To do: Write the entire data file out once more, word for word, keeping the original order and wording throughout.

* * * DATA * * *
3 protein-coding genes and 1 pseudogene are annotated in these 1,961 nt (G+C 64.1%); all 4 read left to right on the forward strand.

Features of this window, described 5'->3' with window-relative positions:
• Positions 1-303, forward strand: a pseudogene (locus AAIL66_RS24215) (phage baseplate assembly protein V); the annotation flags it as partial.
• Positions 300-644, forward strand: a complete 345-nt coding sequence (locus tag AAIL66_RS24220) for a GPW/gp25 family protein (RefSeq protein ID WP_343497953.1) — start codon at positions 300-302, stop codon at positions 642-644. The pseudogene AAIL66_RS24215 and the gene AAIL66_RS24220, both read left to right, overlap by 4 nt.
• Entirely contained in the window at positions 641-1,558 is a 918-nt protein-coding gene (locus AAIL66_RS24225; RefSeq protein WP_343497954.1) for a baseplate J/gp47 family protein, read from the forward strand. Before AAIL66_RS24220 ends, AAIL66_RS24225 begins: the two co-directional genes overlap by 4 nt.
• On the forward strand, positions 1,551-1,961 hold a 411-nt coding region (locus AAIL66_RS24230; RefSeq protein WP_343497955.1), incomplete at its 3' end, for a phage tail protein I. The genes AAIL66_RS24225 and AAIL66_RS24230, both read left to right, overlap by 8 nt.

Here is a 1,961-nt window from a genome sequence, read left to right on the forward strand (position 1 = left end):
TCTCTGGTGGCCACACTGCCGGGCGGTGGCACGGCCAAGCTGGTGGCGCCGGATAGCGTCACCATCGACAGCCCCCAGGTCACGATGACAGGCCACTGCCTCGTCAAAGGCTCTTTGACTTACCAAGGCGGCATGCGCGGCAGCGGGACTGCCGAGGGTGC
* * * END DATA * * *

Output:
3 protein-coding genes and 1 pseudogene are annotated in these 1,961 nt (G+C 64.1%); all 4 read left to right on the forward strand.

Features of this window, described 5'->3' with window-relative positions:
• Positions 1-303, forward strand: a pseudogene (locus AAIL66_RS24215) (phage baseplate assembly protein V); the annotation flags it as partial.
• Positions 300-644, forward strand: a complete 345-nt coding sequence (locus tag AAIL66_RS24220) for a GPW/gp25 family protein (RefSeq protein ID WP_343497953.1) — start codon at positions 300-302, stop codon at positions 642-644. The pseudogene AAIL66_RS24215 and the gene AAIL66_RS24220, both read left to right, overlap by 4 nt.
• Entirely contained in the window at positions 641-1,558 is a 918-nt protein-coding gene (locus AAIL66_RS24225; RefSeq protein WP_343497954.1) for a baseplate J/gp47 family protein, read from the forward strand. Before AAIL66_RS24220 ends, AAIL66_RS24225 begins: the two co-directional genes overlap by 4 nt.
• On the forward strand, positions 1,551-1,961 hold a 411-nt coding region (locus AAIL66_RS24230; RefSeq protein WP_343497955.1), incomplete at its 3' end, for a phage tail protein I. The genes AAIL66_RS24225 and AAIL66_RS24230, both read left to right, overlap by 8 nt.

Here is a 1,961-nt window from a genome sequence, read left to right on the forward strand (position 1 = left end):
TCTCTGGTGGCCACACTGCCGGGCGGTGGCACGGCCAAGCTGGTGGCGCCGGATAGCGTCACCATCGACAGCCCCCAGGTCACGATGACAGGCCACTGCCTCGTCAAAGGCTCTTTGACTTACCAAGGCGGCATGCGCGGCAGCGGGACTGCCGAGGGTGC